Monday, February 20, 2012

Smart ways to handle student debt

Since graduating from pharmacy school last May, Caitlin Killam has been attempting a balancing act familiar to many recent graduates. She is staring down $120,000 in student debt while also gearing up to buy a house and save for retirement. Fortunately, as a pharmacist for a major retail chain, she’s well compensated, with a salary of more than $100,000.

Caitlin knows this income gives her options most of her contemporaries don’t enjoy. But that doesn’t make managing life a breeze. “I just don’t know what to do with my paychecks,” Caitlin says. “Should I pay off all my loans right away? Or invest some of the money that I have?” Aside from student loans, Caitlin has no debt and has $20,000 in the bank. She’d like a new car, and hopes to move to Hawaii, where her mother lives, and buy a house there in five to 10 years.

Those goals require cash. Caitlin’s first step should be to build up her savings and to set aside a rainy-day fund, just in case. Because she has a secure job in a growing field, a six-month emergency fund should be sufficient. Certificates of deposit are her best bet because CDs aren’t easy to spend on a whim.

Caitlin would also do well to buy long-term disability insurance. The cost to guarantee 60 percent of her salary if she were permanently disabled should be in the range of $300 a month – or less, if she can get a discount through her employer. Because Caitlin has other financial goals, her student loans aren’t a priority. She’s currently paying $1,400 a month on a ten-year repayment plan. If she temporarily extends the term of the debt to 25 years, she’ll lower her monthly payment by as much as 50 percent and be able to put aside the difference for other purposes.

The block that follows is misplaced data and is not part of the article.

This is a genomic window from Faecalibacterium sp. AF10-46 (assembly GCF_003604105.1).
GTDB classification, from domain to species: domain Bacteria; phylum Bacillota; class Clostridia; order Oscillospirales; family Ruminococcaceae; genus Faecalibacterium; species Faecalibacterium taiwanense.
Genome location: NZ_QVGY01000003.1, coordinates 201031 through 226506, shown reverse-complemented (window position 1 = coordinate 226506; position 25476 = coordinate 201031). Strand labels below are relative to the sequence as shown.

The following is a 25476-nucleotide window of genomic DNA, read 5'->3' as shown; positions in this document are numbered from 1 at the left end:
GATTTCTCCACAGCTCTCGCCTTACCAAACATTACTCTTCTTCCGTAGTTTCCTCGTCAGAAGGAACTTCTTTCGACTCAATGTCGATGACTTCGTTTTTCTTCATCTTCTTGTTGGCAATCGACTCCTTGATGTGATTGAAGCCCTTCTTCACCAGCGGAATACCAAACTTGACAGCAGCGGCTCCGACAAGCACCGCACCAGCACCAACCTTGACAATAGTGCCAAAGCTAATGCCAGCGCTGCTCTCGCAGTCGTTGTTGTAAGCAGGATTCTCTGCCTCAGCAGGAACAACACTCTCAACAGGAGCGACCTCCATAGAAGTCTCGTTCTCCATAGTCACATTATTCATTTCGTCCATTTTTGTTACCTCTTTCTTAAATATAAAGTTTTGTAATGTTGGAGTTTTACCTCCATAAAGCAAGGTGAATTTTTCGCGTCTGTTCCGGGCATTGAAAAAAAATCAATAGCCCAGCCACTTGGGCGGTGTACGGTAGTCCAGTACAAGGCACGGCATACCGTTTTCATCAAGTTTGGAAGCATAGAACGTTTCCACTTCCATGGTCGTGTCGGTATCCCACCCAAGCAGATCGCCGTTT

At her salary, Caitlin should aim to save as much as 25 percent to 30 percent of her take-home pay, advises Paul Baumbach, of Mallard Advisors, in Newark, Del. In addition, Baumbach says, she should contribute the full $17,000 permitted in 2012 to her 401(k). That will save about $6,300 in state and federal taxes.
If she can afford at some point to return to the 10-year schedule, she should try

By MONEY POWER; Kiplinger's Personal Finance
Published: 02/19/12 9:05 am | Updated: 02/19/12 9:05 am

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